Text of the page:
As the ordinary Israelite and the Levite are not permitted to handle the most sacred things, it naturally follows that not all men are eligible for the higher degrees; and even of those whose descent does not bar their admission, not all are willing to assume the correspondingly greater precautions incident to the privilege. Provision is therefore made for general admission to the lower degrees, of which most people availed themselves. It is ordained that if one desires to join the order of chaberim, but does not wish to subject himself to the duties devolving upon the members of the higher degrees—the precautions necessary to keep himself Levitically clean, as for the more sacred things—he may be accepted; but where, on the contrary, one seeks admission to the higher degrees while refusing to pledge himself to strict observance of the rules governing the lower degrees, he must be rejected.[22][11]

Separation from the am ha'aretz[edit]

Having been admitted as reliable in matters of ma'aser, a chaber must tithe what he eats, what he sells of his own produce, and what he buys for the purpose of selling, and must not eat at the table of an am ha'aretz, lest he be served untithed food. A full chaber must, in addition, not sell to an am ha'aretz anything that moisture would render subject to uncleanness,[25] lest the am ha'aretz expose the goods to contamination; for rabbinical law forbids causing defilement even to secular things in the Land of Israel.[26] Nor may he buy from an am ha'aretz anything exposed to moisture in that way, nor accept invitations to the table of an am ha'aretz, nor entertain one who is in his ordinary garments, which may have been exposed to defilement.[27][11]

A chaber's wife, and his child or servant, have the same status as the chaber himself.[28] Even after the chaber's death, his family enjoy this status, unless there is reason to doubt their fidelity. Even if they join the family of an am ha'aretz, they are presumed to continue their observant habits, unless there is reasonable suspicion to the contrary. Similarly, family members of an am ha'aretz joining the family of a chaber are not considered trustworthy unless they pledge themselves to live up to the rules of the chaburah. (An exception to these rules is a child or servant of either group who enters a household of the other group for the purpose of study: he then receives the status of the house.) If a man is recognized as reliable while his wife is not (as when a chaber marries the widow or daughter of an am ha'aretz), chaberim may buy food from him, but must not eat in his house if it is presided over by his wife. If, however, the wife is reliable (being the widow or daughter of a chaber) and the husband is an am ha'aretz, chaberim may eat at his table, but must not buy from him.[29][11]

Suspension from the order[edit]

The status of chaber continues indefinitely, unless one is reasonably suspected of backsliding. In that case, he is suspended from the chaburah until he reestablishes his trustworthiness. Similarly, where a chaber accepts an office that is considered suspicious (such as that of tax-collector or publican) he is suspended from the chaburah, but is reinstated upon leaving the office.[30][11]

Date of origin[edit]

The exact date when the chaberim first appeared can not be determined. It is unlikely that the chaburah concept existed in pre-Maccabean days, or that it is identical to the "great congregation of priests" (I Maccabees 14:28),[31] since in the later period of Persian rule over the Land of Israel, no great formative events are on record which could account for so great a separation from the body of the people. The precise period of the chaburah's organization should be sought, therefore, in the late second century BCE.[11]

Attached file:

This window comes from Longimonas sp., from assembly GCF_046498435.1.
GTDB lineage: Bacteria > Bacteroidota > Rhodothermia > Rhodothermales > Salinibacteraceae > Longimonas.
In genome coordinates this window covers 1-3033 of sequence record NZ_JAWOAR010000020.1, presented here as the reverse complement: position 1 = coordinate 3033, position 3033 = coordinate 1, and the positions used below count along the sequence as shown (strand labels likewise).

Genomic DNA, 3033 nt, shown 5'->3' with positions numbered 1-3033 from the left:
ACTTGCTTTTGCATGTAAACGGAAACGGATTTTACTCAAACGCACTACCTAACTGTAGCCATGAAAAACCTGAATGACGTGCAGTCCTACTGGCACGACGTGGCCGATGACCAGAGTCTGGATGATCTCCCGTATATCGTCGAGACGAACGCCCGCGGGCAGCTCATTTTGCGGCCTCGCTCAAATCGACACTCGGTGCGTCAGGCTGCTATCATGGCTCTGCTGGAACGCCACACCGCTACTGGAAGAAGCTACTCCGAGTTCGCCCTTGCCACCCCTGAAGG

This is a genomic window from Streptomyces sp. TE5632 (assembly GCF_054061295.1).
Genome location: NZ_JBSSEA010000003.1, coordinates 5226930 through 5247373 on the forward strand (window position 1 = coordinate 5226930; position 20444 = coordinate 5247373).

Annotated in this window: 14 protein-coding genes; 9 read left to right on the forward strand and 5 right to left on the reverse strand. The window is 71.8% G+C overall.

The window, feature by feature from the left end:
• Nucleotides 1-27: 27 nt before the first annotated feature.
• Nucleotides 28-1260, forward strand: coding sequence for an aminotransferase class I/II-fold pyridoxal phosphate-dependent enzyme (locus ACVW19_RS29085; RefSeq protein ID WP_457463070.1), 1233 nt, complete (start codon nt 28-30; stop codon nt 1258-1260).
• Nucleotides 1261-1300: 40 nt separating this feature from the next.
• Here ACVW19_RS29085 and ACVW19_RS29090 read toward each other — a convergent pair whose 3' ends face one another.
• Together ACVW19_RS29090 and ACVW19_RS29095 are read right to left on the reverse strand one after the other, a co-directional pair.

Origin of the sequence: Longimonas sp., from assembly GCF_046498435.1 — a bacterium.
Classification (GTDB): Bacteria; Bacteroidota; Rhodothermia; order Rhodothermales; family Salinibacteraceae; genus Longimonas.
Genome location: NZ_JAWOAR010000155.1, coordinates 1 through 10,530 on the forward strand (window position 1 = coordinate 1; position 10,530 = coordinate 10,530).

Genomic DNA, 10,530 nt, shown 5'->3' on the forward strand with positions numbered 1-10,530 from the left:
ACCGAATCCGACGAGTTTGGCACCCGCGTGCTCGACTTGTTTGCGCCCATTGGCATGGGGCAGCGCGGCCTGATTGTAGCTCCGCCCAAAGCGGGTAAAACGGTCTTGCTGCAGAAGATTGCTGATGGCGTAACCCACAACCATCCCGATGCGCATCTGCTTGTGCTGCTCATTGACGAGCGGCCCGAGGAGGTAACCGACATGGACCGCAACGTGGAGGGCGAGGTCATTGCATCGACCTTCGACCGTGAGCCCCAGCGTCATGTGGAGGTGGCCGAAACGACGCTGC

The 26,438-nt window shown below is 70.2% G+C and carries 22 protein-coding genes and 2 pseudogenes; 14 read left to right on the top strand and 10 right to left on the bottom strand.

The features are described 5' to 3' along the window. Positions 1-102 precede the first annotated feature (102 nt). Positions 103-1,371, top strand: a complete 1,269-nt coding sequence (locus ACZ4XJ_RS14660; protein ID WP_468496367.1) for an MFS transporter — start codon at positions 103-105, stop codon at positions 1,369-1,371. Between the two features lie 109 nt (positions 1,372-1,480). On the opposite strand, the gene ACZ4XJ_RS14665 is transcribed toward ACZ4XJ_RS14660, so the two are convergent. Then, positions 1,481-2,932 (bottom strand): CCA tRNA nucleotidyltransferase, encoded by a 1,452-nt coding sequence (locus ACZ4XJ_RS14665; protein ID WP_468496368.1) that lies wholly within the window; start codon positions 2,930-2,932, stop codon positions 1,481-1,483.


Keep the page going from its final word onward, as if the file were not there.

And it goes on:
See also[edit]

References[edit]

  1. ^ "Chaber Meaning in Bible - Old Testament Hebrew Lexicon - New American Standard". biblestudytools.com.
  2. ^ Pirkei Avot 2:9,10; משנה אבות פרק ב (in Hebrew)
  3. ^ Baba Batra 38b; Arakhin 16a
  4. ^ Berakot 63b (Hebrew ברכות סג ב); Nedarim 81a (Hebrew נדרים פא א)
  5. ^ Avot of Rabbi Natan 8:3; אבות דרבי נתן ח ג
  6. ^ Ta'anit 7a; תענית ז א (in Hebrew/Aramaic)
  7. ^ Compare Baba Batra 158b (Hebrew בבא בתרא קנח ב); Yerushalmi Shekalim 3 47b (Hebrew ירושלמי שקלים פרק שלישי)
  8. ^ Bava Batra 75a (Hebrew בבא בתרא עה א)
  9. ^ Compare Kiddushin 33b
  10. ^ see Schechter, "Saadyana," p. 81, note 2
  11. ^ a b c d e f g h i  One or more of the preceding sentences incorporates text from a publication now in the public domainS. S. S. M. (1901–1906). "ḤABER". In Singer, Isidore; et al. (eds.). The Jewish Encyclopedia. New York: Funk & Wagnalls. Retrieved May 30, 2013.
    Its bibliography:
    • Geiger, Urschrift, pp. 121 et seq.;
    • Grätz, Gesch. 3d ed., iii. 74 et seq., and notes 9, 10, 13;
    • Hamburger, R. B. T. ii. 126;
    • Leopold Löw, Nachgelassene Schriften, ii. 140;
    • Maimonides, Yad, Ma'aserot, ix.-xii.;
    • Semag, precept 135;
    • Schürer, Gesch. 3d ed., ii. 387;
    • Monteflore, Hibbert Lectures, p. 498;
    • Bacher, in Monatsschrift, xliii. 345-360;
    • idem, Aus dem Wörterbuch Tanchum Jeruschalmis, p. 20.
  12. ^ "OU Semichat Chaver Program Expands to 20 Locations Worldwide". Orthodox Union.
  13. ^ Tosefta, Shabbat 1:15
  14. ^ Demai 4:5, משנה דמאי ד ה (in Hebrew); Demai 4:6, משנה דמאי ד ו (in Hebrew)
  15. ^ Leviticus 16:19
  16. ^ Yerushalmi Shabbat 1:3 3c, ירושלמי שבת פרק ראשון (in Hebrew/Aramaic); compare Sotah 9:15, משנה סוטה ט טו (in Hebrew)
  17. ^ Hagigah 2:6, משנה חגיגה ב ו (in Hebrew); Hagigah 2:7, משנה חגיגה ב ז (in Hebrew)
  18. ^ Lev. 27:30–32; Num. 18:21–28; Deut. 14:22–29; compare Tobit 1:6-8
  19. ^ See Gittin 5:9
  20. ^ Tosefta, Demai 2:2
  21. ^ Compare Bekhorot 5:5; Zavim 3:2
  22. ^ a b Bekhorot 30b
  23. ^ Tohorot 7:8
  24. ^ Chagigah 2:5; Gemara 18b et seq.
  25. ^ See Leviticus 11:38; Makshirin 1
  26. ^ Avodah Zarah 55b
  27. ^ Demai 2:2,3
  28. ^ Avodah Zarah 39a
  29. ^ Tosefta, Demai 2:14-18
  30. ^ Bekhorot 31a
  31. ^ Geiger, "Urschrift," p. 124